I am still dreaming of your face-
Hungry and hollow for all the things you took away
Do you recognise those lyrics? More importantly, do you like them? I hope so , because I recently paid $440 to use them in my upcoming novel, Last Summer. Yep, $440, and they weren’t even for something special like an epigraph, just a scene half way through chapter eleven where a character is digging a garden and they flash into her head as she thinks about her brother, who has recently died. When I heard how much the copyright fee was I was tempted to edit them out, but in the end I couldn’t do it- to me the words sum up so succinctly the way that loss leaves you heartsick, bereft, aching for everything that’s been snatched from you.
That’s the thing about lyrics- at their best they capture an emotion or a moment in just a line or two. As a novelist, I am both incredibly admiring and jealous of that. If I’m lucky, my books will be read once, then put away or passed on. Songs, though, are listened to over and over again… the words seep into your subconscious and wrap around your brain. In 1989 I was at uni studying neuroanatomy. Though I still work in a related field, though I had to dissect them and draw them and describe their function in both written and oral exams, I cannot for the life of me tell you what the twelve cranial nerves are. I can, however, remember every single word of Like a Prayer by Madonna, which was huge that year, and though I probably shouldn’t admit it also The Look by Roxette (complete with na na na na nas), Girl I’m going to miss you by Milli Vanilli and no doubt countless others.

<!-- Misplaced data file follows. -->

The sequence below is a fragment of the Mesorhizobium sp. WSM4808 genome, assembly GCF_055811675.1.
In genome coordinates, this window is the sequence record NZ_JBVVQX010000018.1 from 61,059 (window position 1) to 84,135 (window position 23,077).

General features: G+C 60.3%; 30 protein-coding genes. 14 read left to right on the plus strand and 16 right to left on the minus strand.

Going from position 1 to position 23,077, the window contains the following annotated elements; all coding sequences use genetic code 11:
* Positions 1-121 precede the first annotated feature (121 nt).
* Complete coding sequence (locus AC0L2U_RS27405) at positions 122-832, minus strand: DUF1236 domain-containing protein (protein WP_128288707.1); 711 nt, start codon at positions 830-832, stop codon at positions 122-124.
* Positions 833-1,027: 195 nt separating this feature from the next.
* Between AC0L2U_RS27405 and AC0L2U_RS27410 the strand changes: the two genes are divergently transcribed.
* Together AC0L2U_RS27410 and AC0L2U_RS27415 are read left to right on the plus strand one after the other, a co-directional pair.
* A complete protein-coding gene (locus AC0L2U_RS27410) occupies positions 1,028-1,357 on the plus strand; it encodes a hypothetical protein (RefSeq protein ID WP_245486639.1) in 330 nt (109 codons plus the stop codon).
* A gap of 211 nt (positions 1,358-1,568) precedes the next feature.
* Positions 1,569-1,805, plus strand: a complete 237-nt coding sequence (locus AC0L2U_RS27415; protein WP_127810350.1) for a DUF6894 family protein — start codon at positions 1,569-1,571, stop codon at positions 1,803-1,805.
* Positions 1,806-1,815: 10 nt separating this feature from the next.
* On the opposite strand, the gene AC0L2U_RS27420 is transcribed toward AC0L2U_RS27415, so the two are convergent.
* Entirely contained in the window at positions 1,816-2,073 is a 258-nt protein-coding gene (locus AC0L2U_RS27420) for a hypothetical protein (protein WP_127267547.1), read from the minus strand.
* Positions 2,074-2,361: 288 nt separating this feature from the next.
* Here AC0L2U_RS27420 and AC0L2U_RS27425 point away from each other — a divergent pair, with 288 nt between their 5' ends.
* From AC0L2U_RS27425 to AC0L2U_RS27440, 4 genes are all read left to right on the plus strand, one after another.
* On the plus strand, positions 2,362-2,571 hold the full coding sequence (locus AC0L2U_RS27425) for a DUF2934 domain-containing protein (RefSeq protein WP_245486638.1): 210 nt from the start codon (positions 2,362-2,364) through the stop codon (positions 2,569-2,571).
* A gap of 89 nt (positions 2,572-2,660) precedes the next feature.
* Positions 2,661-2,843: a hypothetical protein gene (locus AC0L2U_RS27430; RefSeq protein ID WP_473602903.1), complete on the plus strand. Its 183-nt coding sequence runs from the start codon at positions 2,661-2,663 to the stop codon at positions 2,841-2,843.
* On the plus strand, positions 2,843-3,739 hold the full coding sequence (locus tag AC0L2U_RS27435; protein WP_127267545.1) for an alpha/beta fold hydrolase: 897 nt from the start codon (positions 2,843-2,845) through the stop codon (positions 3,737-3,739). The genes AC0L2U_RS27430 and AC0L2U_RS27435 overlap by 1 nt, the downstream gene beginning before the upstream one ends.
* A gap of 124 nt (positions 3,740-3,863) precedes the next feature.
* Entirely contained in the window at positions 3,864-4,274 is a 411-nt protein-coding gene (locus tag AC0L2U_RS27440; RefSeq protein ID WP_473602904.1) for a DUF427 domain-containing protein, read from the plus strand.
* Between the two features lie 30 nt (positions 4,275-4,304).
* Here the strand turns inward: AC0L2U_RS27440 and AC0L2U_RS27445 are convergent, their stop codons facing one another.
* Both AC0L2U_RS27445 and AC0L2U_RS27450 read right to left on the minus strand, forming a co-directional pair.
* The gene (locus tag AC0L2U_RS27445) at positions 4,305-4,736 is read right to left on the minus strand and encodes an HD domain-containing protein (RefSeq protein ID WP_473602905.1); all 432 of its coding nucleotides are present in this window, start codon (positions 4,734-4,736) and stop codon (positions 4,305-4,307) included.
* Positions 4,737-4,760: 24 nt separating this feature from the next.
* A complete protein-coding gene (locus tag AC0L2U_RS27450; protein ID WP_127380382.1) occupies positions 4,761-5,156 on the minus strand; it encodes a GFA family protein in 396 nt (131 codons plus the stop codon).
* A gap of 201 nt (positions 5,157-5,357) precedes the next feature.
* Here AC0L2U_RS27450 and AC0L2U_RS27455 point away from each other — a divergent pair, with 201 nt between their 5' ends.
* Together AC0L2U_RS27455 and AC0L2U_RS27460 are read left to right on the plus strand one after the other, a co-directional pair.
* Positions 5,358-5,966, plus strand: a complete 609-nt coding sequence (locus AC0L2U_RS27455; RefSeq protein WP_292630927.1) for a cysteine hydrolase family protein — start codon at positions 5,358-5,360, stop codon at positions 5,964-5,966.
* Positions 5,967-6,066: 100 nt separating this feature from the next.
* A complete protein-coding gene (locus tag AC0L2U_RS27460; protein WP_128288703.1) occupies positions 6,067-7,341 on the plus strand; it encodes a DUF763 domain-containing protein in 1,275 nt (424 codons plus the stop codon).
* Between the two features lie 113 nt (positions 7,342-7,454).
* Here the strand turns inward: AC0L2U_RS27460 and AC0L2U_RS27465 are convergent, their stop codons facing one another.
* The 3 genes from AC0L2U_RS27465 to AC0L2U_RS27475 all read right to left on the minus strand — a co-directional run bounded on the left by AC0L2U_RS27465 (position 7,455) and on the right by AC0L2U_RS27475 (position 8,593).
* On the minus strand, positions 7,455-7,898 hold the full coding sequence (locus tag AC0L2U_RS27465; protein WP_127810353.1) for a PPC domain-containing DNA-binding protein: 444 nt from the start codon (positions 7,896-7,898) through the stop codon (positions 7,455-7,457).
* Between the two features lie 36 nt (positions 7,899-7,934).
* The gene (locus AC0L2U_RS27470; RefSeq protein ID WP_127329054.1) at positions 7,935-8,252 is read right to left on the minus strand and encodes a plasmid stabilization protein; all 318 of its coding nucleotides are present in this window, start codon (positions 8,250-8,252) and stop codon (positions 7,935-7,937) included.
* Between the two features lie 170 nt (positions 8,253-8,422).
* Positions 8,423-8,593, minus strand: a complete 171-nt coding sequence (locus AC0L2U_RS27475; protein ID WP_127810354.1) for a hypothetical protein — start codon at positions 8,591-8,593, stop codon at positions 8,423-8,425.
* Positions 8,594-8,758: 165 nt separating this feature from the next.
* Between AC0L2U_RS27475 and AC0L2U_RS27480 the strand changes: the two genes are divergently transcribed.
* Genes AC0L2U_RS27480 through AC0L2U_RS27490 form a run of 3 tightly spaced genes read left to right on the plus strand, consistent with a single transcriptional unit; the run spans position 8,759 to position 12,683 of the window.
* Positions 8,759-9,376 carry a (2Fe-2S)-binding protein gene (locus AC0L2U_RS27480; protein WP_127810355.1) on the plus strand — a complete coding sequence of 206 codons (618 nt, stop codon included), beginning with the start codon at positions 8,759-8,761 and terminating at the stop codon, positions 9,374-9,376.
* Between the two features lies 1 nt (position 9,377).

And that’s not just me. If you were in your teens or twenties when those songs were hits I’m betting that you know them too, that we could sing them together without even rehearsing. Ever tried doing that with passages from a book? A popular song is a collective lexicon. It enters the cultural subconscious; it becomes universal shorthand. You can’t touch this. It’s my prerogative. Think I’m gonna dance now. The very first concert I attended was The Police supported by Australian Crawl at the Melbourne Showgrounds. I was 15, but I can still remember the chill that ran down my back when the entire crowd- 50,000 people- heard the familiar whine of the harmonica that signals the beginning of The Boys Light Up and stood up as one and sung “I went heading for my mountain home/Where all the ladies names are Joan”. It’s not Proust, but there was something about the entire great mass of us knowing every.single.word that made me shiver. I imagine it’s what got the monks singing those Gregorian chants in the first place.